The Stirling heat engine was invented by a Scotsman in 1816, but that doesn't stop Dean Kamen from using this new-old technology to create a unique hybrid vehicle.
Dean Kamen is probably best known for the creation of the Segway personal transportation device. And when he talks, people tend to listen. In addition to the somewhat whimsical Segway, his New Hampshire-based company DEKA Research has invented numerous breakthrough medical devices, including the AutoSyringe (a wearable device that dispenses medications on schedule), and Hydroflex, an irrigation pump for laproscopy and other procedures. He's won numerous awards for his inventions, including the Global Humanitarian Action Award from the UN, and numerous honorary doctorates.
The Deka Revolt: Best of both worlds?
But the 2008 DEKA Revolt is something else again. The basic car is a 1999 or 2000 Think City, a plastic-bodied two-seat electric car built in Norway. The company was briefly owned by Ford (1999 to 2003), and the Kamen car dates from that era. Under the name Think Global, the now-independent company has been infused with new venture capital and is once again operating internationally from a base in Aurskog, Norway. It is now selling battery cars in Scandinavia and soon to the rest of Europe. A decision on the U.S. will be made next year.
Against this backdrop, Kamen said he contacted Think approximately a year ago with the idea of turning a small battery electric EV into a mild hybrid equipped with a rear-mounted Stirling engine. The Stirling, which works by heating and cooling pressurized gases, can run on a wide variety of fuels, including gasoline, E85 ethanol and other biofuels, propane, natural gas and methane.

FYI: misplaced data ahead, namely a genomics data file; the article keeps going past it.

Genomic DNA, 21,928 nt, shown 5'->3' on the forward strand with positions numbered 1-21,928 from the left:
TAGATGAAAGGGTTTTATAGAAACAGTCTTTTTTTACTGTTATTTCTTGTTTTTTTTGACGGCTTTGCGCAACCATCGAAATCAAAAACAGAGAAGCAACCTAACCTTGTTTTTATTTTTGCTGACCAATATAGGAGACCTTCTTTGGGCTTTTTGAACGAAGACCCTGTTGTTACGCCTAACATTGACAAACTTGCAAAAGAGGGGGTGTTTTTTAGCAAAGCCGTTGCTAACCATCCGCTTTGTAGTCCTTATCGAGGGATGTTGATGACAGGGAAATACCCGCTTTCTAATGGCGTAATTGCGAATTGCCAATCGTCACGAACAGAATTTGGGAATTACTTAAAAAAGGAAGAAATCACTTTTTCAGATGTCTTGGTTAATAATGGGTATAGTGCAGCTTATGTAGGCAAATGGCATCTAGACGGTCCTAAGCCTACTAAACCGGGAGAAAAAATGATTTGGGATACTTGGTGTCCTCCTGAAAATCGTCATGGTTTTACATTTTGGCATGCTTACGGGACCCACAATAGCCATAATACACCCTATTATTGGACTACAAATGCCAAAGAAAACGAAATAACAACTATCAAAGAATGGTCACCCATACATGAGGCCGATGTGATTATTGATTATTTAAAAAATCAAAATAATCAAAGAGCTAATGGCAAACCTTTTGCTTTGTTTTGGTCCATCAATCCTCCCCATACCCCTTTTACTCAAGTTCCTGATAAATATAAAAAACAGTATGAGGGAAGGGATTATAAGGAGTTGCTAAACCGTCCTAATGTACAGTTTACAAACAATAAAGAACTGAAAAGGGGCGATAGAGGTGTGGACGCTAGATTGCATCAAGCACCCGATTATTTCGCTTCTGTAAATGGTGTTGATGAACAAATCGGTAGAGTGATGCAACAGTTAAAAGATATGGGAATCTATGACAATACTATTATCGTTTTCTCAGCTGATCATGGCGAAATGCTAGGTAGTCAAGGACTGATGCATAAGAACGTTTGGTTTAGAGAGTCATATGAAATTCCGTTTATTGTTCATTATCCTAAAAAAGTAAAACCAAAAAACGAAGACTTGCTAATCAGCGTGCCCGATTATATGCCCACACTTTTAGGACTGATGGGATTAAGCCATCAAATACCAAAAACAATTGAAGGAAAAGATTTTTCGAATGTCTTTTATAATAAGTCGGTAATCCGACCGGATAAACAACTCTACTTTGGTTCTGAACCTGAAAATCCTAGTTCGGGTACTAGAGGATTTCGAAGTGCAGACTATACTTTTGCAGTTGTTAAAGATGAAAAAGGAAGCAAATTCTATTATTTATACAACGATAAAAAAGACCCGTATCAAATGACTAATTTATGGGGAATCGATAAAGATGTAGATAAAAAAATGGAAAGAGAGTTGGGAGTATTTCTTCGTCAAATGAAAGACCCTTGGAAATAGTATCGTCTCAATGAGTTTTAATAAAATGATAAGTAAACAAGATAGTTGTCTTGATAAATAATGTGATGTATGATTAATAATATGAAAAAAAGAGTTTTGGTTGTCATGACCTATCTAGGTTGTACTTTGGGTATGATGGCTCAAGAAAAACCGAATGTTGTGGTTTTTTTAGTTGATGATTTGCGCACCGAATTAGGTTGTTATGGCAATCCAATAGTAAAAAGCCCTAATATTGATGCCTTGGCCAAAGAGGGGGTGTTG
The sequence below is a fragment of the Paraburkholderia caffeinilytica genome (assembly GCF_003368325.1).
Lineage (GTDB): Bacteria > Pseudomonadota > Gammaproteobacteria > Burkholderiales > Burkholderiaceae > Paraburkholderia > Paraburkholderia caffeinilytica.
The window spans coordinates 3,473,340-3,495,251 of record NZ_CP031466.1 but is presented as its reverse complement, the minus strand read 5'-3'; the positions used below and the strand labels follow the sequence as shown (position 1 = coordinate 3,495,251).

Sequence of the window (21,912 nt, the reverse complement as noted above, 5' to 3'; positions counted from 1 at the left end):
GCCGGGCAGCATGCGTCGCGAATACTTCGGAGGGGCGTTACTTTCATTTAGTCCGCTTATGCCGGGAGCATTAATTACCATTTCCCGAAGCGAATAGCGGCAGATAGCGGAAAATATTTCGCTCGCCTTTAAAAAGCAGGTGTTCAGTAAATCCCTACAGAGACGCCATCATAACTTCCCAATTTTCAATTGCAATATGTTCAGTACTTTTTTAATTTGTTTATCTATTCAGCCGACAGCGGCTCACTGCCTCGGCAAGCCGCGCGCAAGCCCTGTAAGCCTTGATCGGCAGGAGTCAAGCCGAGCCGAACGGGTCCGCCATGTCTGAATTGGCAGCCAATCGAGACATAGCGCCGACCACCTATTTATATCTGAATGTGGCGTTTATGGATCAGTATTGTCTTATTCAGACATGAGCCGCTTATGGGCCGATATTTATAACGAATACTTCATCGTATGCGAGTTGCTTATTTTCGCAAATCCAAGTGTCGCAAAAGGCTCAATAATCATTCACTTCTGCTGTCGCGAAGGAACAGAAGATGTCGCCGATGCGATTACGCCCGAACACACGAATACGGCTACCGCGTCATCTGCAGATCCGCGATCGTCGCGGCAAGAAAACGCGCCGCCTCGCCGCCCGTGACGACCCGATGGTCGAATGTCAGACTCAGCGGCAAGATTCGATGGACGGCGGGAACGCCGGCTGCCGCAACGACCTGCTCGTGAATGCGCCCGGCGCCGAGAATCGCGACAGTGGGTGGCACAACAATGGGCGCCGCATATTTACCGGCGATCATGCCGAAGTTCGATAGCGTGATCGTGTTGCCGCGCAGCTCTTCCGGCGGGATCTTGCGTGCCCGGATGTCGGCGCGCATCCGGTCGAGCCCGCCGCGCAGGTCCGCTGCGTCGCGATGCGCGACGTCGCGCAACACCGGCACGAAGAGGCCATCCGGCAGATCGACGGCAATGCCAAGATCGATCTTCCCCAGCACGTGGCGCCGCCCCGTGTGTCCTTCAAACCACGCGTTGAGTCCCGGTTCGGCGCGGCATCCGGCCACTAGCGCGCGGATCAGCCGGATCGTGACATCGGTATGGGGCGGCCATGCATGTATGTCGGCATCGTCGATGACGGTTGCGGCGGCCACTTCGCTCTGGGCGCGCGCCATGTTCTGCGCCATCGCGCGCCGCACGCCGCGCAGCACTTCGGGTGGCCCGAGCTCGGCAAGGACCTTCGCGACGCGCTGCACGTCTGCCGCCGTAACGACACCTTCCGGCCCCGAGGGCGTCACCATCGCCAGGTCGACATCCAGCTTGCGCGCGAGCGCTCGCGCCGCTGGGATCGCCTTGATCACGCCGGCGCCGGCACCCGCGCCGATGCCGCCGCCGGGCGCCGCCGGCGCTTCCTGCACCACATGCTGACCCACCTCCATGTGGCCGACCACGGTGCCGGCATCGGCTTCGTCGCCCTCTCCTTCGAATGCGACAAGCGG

The next thing he knew, Kamen says, a large crate arrived on his loading dock. Inside was a disassembled Think, which he retrofitted with a two-kilowatt Stirling engine (soon to be replaced with a much larger 10-kilowatt version), a small fuel tank, a custom-made 18.3-kilowatt-hour lithium-ion battery pack using Kokum America batteries, and a 55-horsepower Azure Dynamics electric motor.
After some head scratching at the New Hampshire Department of Motor Vehicles-was the car a 2000 or a 2008? -- the car was finally registered as a brand-new 2008 DEKA Revolt and began running around Manchester, New Hampshire. And soon it was Dean Kamen's personal transportation.
The Stirling engine does not power the wheels; instead, it provides heat and defrosting and powers accessories to avoid depleting the batteries. And, even better, it can trickle-charge the battery pack so that the driving range can be greatly extended. At speeds below 40 miles per hour, Kamen said, the Stirling should be able to recharge the batteries at the same rate as they're being depleted. Getting stranded with dead batteries won't be a problem, either, because you can run the Stirling for a short while and recharge them.
"Most of the time, for most uses, you would not need to engage the Stirling," said Kamen, from whom ideas emerge thick and fast. "It only comes into play on cold winter days when you want heat and don't want to run down the batteries. It runs accessories and extends range."
The Revolt is a running car, but Kamen says it needs two years of solid engineering to fully integrate the Stirling engine with the battery pack and the onboard charger.
Kamen proclaims it "fantastic" that GM is going out on a limb with its Chevrolet Volt, which also uses a small engine as a range extender. "But if I'd had a clean sheet of paper I wouldn't have used that architecture," he said. "Knowing the capability of the Stirling engine, I just think it's a better fundamental system."
The car of the future, Kamen says, "won't be your father's Buick." The debate on what it actually will be has two camps. "One group says we need pure electrics, that batteries will get better and performance will go up," he said. "And the other likes hybrids, but assumes the core car has to be able to run perfectly well without the electric stuff, which is why they end up with expensive, heavy and redundant systems. I look at all that and see that we're missing a big opportunity. I think what we need ought to combine the best of both worlds."
Hence the DEKA Revolt.
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